Microsoft to Share Source Code More Broadly
Selected Customers, ISVs and Academic Groups to Benefit
AUCKLAND, New Zealand - Saturday, May 5, 2001 - Microsoft has outlined its Shared Source philosophy, which is aimed at helping customers and partners be successful through responsible source code access programs.
The company says this expansion of Microsoft's licensing model is in direct response to customers needs and its Shared Source strategy will be applied to everything from the Windows platform to the .NET technologies.
"Our Shared Source philosophy is a balanced approach that allows us to share source code with a broad group of customers, independent software vendors and academic groups, while maintaining the intellectual property needed to support a strong software business," says Geoff Lawrie, Managing Director at Microsoft New Zealand. "It is a framework of business value, technical innovation and licensing terms, covering a spectrum of accessibility that is manifest in the variety of source licensing programs offered by Microsoft."
The principles of the Shared Source Philosophy are:
* Helping customers and partners to be successful through source access programs
* Building the development community and offering them the tools to produce great software
* Improving the feedback process in order to create better products for Microsoft's customers and partners
* Maintaining the integrity of customer environments
* Increasing educational access in order to get the technology into the hands of universities worldwide, and to seed the future of a strong technology industry
* Protecting software intellectual property based on the firm belief that software offers value as the basis of a successful business. For several years Microsoft has been implementing its Shared Source Philosophy in a variety of ways -- providing access to Microsoft source code for academic institutions, enterprise customers, ISVs, OEMs and developers.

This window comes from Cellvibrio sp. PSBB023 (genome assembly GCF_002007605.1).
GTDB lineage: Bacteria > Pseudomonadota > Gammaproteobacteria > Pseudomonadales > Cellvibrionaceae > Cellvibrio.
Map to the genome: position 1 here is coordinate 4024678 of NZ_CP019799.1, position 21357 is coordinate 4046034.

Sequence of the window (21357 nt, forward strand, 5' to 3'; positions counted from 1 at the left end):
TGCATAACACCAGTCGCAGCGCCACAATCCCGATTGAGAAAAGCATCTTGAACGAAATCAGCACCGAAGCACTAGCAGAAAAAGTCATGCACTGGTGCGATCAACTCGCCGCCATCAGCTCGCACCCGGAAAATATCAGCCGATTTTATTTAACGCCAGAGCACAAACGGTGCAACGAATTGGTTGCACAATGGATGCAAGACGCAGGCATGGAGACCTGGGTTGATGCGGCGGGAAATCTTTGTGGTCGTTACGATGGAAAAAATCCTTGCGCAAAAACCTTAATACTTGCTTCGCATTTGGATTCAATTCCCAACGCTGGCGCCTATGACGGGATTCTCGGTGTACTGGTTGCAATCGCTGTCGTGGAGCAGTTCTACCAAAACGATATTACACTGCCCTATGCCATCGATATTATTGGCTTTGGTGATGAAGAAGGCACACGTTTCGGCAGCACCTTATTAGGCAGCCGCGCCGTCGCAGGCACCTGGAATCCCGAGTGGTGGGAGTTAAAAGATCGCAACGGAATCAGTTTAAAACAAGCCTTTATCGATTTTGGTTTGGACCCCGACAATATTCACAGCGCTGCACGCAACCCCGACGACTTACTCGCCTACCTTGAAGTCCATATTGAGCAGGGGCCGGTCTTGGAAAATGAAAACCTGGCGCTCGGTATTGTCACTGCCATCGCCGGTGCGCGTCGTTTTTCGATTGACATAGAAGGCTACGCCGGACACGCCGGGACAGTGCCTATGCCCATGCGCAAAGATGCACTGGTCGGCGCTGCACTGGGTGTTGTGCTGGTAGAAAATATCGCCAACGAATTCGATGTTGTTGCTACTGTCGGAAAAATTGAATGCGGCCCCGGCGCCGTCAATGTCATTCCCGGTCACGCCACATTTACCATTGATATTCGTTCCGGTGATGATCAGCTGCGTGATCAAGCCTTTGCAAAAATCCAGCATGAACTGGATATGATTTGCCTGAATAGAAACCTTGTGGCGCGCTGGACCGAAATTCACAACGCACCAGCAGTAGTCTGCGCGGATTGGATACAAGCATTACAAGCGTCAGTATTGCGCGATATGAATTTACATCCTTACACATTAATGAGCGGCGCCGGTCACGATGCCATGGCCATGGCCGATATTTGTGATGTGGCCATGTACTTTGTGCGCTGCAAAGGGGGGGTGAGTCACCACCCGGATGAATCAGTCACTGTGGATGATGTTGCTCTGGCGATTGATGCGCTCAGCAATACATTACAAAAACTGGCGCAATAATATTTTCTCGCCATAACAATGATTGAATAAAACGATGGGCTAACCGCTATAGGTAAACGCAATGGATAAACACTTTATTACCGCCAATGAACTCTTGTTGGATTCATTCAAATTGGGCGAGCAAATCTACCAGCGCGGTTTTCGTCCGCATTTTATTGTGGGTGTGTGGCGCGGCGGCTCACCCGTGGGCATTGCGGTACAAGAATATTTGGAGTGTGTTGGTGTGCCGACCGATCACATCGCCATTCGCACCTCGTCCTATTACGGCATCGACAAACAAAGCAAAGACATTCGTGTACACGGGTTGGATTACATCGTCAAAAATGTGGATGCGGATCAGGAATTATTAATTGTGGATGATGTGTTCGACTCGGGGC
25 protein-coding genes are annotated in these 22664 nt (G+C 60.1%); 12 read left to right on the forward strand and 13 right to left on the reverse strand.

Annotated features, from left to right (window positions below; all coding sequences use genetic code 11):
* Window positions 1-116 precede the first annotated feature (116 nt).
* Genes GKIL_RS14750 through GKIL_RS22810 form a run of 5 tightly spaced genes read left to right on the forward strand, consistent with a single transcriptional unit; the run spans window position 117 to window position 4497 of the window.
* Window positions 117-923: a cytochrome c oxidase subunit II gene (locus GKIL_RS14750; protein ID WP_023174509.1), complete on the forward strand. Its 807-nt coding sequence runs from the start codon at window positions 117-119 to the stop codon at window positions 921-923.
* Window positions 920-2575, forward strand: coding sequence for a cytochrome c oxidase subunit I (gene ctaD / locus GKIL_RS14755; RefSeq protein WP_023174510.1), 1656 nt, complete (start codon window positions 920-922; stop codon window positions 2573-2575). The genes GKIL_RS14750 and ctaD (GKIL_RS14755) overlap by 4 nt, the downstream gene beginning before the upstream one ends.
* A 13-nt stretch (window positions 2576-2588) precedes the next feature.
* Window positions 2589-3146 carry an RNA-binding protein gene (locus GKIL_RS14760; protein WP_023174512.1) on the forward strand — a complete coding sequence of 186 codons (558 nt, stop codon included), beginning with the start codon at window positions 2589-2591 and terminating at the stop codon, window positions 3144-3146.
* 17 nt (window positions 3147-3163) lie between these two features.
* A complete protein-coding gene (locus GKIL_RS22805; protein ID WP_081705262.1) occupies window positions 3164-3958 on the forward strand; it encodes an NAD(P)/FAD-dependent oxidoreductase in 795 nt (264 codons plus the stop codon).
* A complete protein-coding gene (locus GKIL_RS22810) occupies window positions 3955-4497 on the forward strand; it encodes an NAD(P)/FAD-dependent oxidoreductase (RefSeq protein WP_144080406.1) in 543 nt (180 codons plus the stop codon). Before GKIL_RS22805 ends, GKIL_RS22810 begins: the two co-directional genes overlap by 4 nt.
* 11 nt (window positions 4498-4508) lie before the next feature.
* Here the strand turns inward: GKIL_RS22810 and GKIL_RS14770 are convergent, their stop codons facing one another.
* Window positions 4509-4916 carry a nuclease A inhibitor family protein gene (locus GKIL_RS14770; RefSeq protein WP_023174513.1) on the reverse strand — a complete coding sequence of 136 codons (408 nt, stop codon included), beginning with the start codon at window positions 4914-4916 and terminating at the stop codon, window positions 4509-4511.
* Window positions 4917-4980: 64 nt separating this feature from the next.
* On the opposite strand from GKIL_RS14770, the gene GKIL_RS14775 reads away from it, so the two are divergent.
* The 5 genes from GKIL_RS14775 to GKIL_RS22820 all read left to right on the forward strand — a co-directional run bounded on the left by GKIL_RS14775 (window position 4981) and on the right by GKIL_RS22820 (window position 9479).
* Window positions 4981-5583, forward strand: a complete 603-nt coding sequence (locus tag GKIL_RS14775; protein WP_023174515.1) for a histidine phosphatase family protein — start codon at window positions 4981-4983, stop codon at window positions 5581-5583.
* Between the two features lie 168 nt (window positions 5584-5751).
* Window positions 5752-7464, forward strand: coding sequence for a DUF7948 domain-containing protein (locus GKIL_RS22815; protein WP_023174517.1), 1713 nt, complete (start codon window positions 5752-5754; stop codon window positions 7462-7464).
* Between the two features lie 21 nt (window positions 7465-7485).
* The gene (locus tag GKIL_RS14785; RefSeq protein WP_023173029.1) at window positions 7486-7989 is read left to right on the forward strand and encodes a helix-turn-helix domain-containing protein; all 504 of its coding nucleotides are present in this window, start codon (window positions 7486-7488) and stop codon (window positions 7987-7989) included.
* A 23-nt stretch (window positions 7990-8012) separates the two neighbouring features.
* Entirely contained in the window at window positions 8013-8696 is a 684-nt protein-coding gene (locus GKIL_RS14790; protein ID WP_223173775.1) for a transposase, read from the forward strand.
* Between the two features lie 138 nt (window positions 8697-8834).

* Research Source Licensing: For nearly a decade Microsoft Research has licensed Windows source code to more than 100 academic institutions in 23 countries.
* Enterprise Source Licensing Program: Source code for Windows® 2000 and subsequent releases of Windows is available for licensing at no charge to over 1,000 enterprise customers in the United States. Today Microsoft announced a pilot program expanding the ESLP to 12 additional countries.
* ISV Source Licensing: Microsoft is developing a program for licensing Windows source code to top tier ISVs for development and support purposes.
* OEM Source Licensing: Windows source code has been licensed for years to leading OEMs to assist in the development and support of their consumer and server products.
* Windows CE® source code access: Microsoft is licensing Windows CE source code through Platform Builder 3.0 (generally available to all developers). It will be broadening and adding to the community support mechanisms through the Platform Builder Program. In the second half of this year academic site licenses will be offered for CE source code.
* Additionally, Microsoft has announced an expanded level of CE source access to, (i) leading silicon vendor partners via the Windows Embedded Strategic Silicon Alliance program, and (ii) leading system integrator partners via the Innovation Alliance Program.
* Sample code: Over the years Microsoft has made millions of lines of source code freely available to developers through resources such as SDKs, DDKs, and MSDN.
* The specifications for the .NET Framework have been submitted to the ECMA standards body, enabling others to implement and evolve this technology in a platform-independent manner so that it is can be rapidly and widely adopted on an industry-wide basis.
Shared Source Philosophy is based on Microsoft's Commercial Software business model, which protects intellectual property rights in software and ensures the continued vitality of an independent software sector that generates revenue - which will in turn sustain ongoing research and development. It provides product and source access without jeopardising the intellectual property rights of those who create or use the software.
Lawrie says Microsoft's Shared Source strategy is not the same as the Open Source Software business model.
"What we are doing will provide the positive benefits of source sharing such as the fostering of community, improved feedback and augmented debugging while protecting the integrity of our customer environments - which is our top priority," said Lawrie.
About Microsoft Founded in 1975, Microsoft (Nasdaq "MSFT") is the worldwide leader in software, services and Internet technologies for personal and business computing. The company offers a wide range of products and services designed to empower people through great software - any time, any place and on any device.
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